Budget deal, special session in sight

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A deal to fix the state’s budget problems could materialize in the coming days, and a special legislative session could follow soon after, Gov. Steve Bullock’s budget director said on Wednesday.

The governor’s office has been working with legislative leaders to come up with the framework of a deal that would plug the state’s $227 million fiscal hole.

The deal entails a combination of budget cuts, moving funds around and temporary tax increases.

The governor would make cuts to state agencies under a law that allows his office to reduce agency spending by up to 10 percent, budget director Dan Villa said. Adjustments such as fund transfers and cuts would also come to some agency budgets that the governor can’t reduce unilaterally.

The last part of the deal, Villa said, aims to pay firefighting costs incurred by the Montana Department of Natural Resources and Conservation this past summer, through about $75 million in temporary tax increases and revenue enhancements.

These are the only type of revenue increases that Sen. Llew Jones, R–Conrad, deems acceptable.

“I’m not open to finding new revenue sources that are in any way permanent,” he told the Daily Inter Lake Wednesday.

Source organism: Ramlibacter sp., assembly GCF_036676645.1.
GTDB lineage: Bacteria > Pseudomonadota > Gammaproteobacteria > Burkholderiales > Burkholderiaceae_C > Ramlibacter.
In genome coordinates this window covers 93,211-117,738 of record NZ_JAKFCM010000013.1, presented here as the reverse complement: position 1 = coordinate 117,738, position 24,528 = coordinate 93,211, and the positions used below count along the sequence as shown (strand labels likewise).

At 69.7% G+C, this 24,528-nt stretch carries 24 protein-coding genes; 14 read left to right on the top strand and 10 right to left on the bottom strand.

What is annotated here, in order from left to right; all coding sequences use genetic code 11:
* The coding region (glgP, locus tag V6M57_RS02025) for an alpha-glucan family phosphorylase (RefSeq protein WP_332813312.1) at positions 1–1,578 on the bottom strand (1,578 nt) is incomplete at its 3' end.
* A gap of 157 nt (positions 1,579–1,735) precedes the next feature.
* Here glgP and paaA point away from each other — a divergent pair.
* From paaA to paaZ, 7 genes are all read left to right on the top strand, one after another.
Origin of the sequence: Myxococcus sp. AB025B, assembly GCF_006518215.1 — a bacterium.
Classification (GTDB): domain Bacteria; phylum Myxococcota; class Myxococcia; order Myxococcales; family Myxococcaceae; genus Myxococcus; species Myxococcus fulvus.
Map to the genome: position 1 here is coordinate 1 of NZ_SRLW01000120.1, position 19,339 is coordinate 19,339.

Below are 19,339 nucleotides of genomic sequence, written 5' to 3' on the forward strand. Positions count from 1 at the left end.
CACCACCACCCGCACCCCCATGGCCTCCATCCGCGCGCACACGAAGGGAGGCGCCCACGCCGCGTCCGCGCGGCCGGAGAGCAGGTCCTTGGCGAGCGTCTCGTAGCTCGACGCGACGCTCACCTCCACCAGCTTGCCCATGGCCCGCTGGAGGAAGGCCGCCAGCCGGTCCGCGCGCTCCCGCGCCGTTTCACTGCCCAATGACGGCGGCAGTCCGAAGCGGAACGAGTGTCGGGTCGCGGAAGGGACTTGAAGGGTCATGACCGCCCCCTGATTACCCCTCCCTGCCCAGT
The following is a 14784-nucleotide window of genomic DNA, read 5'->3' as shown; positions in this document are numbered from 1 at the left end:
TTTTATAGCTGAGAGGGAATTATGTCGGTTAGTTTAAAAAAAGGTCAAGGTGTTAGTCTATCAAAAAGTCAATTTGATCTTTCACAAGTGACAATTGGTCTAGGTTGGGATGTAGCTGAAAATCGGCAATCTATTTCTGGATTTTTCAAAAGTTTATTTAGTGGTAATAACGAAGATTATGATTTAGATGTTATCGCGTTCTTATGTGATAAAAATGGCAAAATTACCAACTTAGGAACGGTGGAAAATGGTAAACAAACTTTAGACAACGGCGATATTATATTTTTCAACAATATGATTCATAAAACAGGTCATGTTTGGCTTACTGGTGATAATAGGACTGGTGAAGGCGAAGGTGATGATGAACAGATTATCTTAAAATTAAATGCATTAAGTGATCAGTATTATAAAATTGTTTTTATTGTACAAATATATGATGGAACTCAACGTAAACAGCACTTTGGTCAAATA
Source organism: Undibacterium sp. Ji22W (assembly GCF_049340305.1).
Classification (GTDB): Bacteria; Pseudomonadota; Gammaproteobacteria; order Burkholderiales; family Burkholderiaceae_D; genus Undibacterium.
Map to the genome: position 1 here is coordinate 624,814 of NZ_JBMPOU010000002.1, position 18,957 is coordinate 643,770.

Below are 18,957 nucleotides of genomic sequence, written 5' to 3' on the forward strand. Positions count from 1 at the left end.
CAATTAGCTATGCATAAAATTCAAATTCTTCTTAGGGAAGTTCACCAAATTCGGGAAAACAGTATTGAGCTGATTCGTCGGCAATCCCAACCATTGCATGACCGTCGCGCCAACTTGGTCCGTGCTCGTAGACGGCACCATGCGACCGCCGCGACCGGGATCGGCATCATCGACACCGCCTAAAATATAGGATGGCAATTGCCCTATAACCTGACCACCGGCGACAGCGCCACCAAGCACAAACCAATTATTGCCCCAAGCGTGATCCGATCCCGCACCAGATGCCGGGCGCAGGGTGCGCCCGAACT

The taxes he would be willing to raise include those on lodging and rental cars, “just [in] those areas that can be turned up slightly, then turned down” in a few years. He and Sen. Chas Vincent, R–Libby, also discussed implementing fire assessment fees in Montana’s east, where they aren’t currently collected.

He added that negotiations on this topic “must begin with the governor laying the cards on the table, What cuts is he willing to make?”

The agency cuts proposed by the governor have many Montanans worried that a wide range of vital health-care, educational and environmental programs could be curbed.

But Jones, who chairs the Montana Legislative Finance Committee, said that in his view “there’s no clear definition of what the starting cuts are...I would suggest the cut list is unduly targeted outside of Helena, unduly targeted at the state’s most vulnerable and needs to be rethought.”

Villa said the governor’s office would not produce a final cut list until a deal on tax increases and other budget adjustments is reached.

The Associated Press contributed to this report.

Reporter Patrick Reilly can be reached at preilly@dailyinterlake.com, or at 758-4407.

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